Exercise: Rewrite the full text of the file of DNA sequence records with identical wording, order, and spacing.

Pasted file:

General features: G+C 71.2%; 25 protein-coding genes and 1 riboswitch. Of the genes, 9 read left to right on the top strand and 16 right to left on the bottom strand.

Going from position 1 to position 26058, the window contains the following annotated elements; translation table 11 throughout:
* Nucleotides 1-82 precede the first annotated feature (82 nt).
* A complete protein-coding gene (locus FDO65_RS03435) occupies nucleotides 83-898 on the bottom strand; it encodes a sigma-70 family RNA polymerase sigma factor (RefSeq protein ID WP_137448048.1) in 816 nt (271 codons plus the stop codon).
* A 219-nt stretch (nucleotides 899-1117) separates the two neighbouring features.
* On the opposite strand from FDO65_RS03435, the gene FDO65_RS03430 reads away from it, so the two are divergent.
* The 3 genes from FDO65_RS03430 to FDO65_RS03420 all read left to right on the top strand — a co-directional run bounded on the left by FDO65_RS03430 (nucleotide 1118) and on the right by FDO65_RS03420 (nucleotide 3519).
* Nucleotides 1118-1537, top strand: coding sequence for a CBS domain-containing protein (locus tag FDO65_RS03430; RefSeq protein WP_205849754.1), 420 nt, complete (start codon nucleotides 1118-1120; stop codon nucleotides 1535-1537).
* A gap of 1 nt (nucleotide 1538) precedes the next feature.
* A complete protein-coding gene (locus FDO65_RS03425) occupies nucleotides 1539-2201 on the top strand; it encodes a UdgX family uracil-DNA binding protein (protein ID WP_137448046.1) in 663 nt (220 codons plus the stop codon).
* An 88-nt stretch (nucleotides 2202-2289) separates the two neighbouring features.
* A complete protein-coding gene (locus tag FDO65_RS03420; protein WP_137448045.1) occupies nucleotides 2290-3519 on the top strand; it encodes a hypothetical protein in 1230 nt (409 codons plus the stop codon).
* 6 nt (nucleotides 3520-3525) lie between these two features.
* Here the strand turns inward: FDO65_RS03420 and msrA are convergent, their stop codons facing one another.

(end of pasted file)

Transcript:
General features: G+C 71.2%; 25 protein-coding genes and 1 riboswitch. Of the genes, 9 read left to right on the top strand and 16 right to left on the bottom strand.

Going from position 1 to position 26058, the window contains the following annotated elements; translation table 11 throughout:
* Nucleotides 1-82 precede the first annotated feature (82 nt).
* A complete protein-coding gene (locus FDO65_RS03435) occupies nucleotides 83-898 on the bottom strand; it encodes a sigma-70 family RNA polymerase sigma factor (RefSeq protein ID WP_137448048.1) in 816 nt (271 codons plus the stop codon).
* A 219-nt stretch (nucleotides 899-1117) separates the two neighbouring features.
* On the opposite strand from FDO65_RS03435, the gene FDO65_RS03430 reads away from it, so the two are divergent.
* The 3 genes from FDO65_RS03430 to FDO65_RS03420 all read left to right on the top strand — a co-directional run bounded on the left by FDO65_RS03430 (nucleotide 1118) and on the right by FDO65_RS03420 (nucleotide 3519).
* Nucleotides 1118-1537, top strand: coding sequence for a CBS domain-containing protein (locus tag FDO65_RS03430; RefSeq protein WP_205849754.1), 420 nt, complete (start codon nucleotides 1118-1120; stop codon nucleotides 1535-1537).
* A gap of 1 nt (nucleotide 1538) precedes the next feature.
* A complete protein-coding gene (locus FDO65_RS03425) occupies nucleotides 1539-2201 on the top strand; it encodes a UdgX family uracil-DNA binding protein (protein ID WP_137448046.1) in 663 nt (220 codons plus the stop codon).
* An 88-nt stretch (nucleotides 2202-2289) separates the two neighbouring features.
* A complete protein-coding gene (locus tag FDO65_RS03420; protein WP_137448045.1) occupies nucleotides 2290-3519 on the top strand; it encodes a hypothetical protein in 1230 nt (409 codons plus the stop codon).
* 6 nt (nucleotides 3520-3525) lie between these two features.
* Here the strand turns inward: FDO65_RS03420 and msrA are convergent, their stop codons facing one another.